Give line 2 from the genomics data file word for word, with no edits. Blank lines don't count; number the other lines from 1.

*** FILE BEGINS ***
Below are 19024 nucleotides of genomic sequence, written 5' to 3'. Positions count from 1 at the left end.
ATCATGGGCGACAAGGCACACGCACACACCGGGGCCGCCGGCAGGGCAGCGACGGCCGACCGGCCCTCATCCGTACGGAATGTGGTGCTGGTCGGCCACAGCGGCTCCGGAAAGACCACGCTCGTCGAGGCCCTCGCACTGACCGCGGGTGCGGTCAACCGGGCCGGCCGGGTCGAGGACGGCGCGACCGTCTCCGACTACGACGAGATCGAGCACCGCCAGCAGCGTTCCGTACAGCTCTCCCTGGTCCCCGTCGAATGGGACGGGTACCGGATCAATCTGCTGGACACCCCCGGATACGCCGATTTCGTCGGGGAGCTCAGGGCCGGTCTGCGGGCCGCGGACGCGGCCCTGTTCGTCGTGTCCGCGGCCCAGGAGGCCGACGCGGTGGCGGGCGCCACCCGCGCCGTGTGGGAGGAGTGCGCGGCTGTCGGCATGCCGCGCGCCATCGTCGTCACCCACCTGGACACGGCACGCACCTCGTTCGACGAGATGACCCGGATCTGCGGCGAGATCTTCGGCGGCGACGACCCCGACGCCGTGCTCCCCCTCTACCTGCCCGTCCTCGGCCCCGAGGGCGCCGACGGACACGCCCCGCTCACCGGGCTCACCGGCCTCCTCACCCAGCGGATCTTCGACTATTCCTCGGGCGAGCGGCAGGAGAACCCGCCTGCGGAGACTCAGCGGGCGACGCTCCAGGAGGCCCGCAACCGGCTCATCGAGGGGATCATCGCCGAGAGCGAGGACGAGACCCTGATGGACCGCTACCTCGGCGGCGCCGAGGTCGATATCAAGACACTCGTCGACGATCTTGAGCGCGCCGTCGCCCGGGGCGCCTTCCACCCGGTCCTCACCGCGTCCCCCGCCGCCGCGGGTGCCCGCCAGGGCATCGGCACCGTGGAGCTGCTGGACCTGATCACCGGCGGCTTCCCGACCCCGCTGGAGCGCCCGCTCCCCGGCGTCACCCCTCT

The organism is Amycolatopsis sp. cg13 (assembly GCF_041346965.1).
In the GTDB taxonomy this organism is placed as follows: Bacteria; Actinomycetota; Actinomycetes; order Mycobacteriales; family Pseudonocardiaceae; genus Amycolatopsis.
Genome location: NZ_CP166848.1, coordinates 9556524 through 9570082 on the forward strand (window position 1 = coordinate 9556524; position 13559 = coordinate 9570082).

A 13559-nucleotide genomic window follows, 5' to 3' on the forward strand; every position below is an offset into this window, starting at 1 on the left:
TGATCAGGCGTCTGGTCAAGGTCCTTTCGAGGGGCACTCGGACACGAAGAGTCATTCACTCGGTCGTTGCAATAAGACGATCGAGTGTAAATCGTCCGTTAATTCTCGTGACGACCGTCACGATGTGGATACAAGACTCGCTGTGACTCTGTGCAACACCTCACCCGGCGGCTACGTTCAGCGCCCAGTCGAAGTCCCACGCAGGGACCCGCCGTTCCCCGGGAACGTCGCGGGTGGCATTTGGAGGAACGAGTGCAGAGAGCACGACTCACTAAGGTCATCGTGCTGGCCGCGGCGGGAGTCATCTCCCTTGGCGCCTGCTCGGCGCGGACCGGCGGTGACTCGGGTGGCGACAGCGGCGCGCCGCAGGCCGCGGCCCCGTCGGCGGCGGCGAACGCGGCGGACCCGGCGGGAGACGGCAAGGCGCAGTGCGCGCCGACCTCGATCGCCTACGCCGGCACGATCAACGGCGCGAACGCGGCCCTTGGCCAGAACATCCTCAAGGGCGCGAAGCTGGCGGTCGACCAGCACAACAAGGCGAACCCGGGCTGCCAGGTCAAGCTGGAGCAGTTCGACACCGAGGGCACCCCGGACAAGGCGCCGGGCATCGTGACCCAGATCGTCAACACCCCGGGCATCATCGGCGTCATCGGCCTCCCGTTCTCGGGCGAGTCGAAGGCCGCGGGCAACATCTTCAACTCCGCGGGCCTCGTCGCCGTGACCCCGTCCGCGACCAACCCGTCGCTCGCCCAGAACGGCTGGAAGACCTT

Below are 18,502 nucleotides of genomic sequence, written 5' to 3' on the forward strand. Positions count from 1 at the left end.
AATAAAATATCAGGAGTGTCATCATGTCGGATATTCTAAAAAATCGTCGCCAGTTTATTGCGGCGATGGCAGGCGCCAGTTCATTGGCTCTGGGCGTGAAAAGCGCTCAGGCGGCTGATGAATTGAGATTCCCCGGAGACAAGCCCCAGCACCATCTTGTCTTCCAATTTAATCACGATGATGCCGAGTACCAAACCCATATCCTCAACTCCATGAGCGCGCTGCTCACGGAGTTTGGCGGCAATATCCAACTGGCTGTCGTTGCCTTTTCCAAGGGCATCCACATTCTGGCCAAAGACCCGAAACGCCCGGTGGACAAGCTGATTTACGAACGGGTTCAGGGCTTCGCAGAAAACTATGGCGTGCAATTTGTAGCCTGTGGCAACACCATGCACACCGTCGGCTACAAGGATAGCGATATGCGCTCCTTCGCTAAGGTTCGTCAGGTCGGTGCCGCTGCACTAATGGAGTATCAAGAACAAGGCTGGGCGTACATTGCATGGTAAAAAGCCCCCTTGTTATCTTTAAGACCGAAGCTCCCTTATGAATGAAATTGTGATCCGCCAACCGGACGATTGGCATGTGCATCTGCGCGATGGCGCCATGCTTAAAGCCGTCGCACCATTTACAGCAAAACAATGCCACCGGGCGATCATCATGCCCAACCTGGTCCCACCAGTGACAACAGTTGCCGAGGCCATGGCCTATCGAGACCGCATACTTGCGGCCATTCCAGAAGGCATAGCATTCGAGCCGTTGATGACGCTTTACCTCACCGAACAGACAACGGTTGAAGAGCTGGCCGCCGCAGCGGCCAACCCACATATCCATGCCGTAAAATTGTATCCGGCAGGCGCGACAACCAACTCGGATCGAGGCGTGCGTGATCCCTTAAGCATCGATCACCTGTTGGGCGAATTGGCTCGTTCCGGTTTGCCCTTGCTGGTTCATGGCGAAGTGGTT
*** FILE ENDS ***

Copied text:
ATCATGGGCGACAAGGCACACGCACACACCGGGGCCGCCGGCAGGGCAGCGACGGCCGACCGGCCCTCATCCGTACGGAATGTGGTGCTGGTCGGCCACAGCGGCTCCGGAAAGACCACGCTCGTCGAGGCCCTCGCACTGACCGCGGGTGCGGTCAACCGGGCCGGCCGGGTCGAGGACGGCGCGACCGTCTCCGACTACGACGAGATCGAGCACCGCCAGCAGCGTTCCGTACAGCTCTCCCTGGTCCCCGTCGAATGGGACGGGTACCGGATCAATCTGCTGGACACCCCCGGATACGCCGATTTCGTCGGGGAGCTCAGGGCCGGTCTGCGGGCCGCGGACGCGGCCCTGTTCGTCGTGTCCGCGGCCCAGGAGGCCGACGCGGTGGCGGGCGCCACCCGCGCCGTGTGGGAGGAGTGCGCGGCTGTCGGCATGCCGCGCGCCATCGTCGTCACCCACCTGGACACGGCACGCACCTCGTTCGACGAGATGACCCGGATCTGCGGCGAGATCTTCGGCGGCGACGACCCCGACGCCGTGCTCCCCCTCTACCTGCCCGTCCTCGGCCCCGAGGGCGCCGACGGACACGCCCCGCTCACCGGGCTCACCGGCCTCCTCACCCAGCGGATCTTCGACTATTCCTCGGGCGAGCGGCAGGAGAACCCGCCTGCGGAGACTCAGCGGGCGACGCTCCAGGAGGCCCGCAACCGGCTCATCGAGGGGATCATCGCCGAGAGCGAGGACGAGACCCTGATGGACCGCTACCTCGGCGGCGCCGAGGTCGATATCAAGACACTCGTCGACGATCTTGAGCGCGCCGTCGCCCGGGGCGCCTTCCACCCGGTCCTCACCGCGTCCCCCGCCGCCGCGGGTGCCCGCCAGGGCATCGGCACCGTGGAGCTGCTGGACCTGATCACCGGCGGCTTCCCGACCCCGCTGGAGCGCCCGCTCCCCGGCGTCACCCCTCT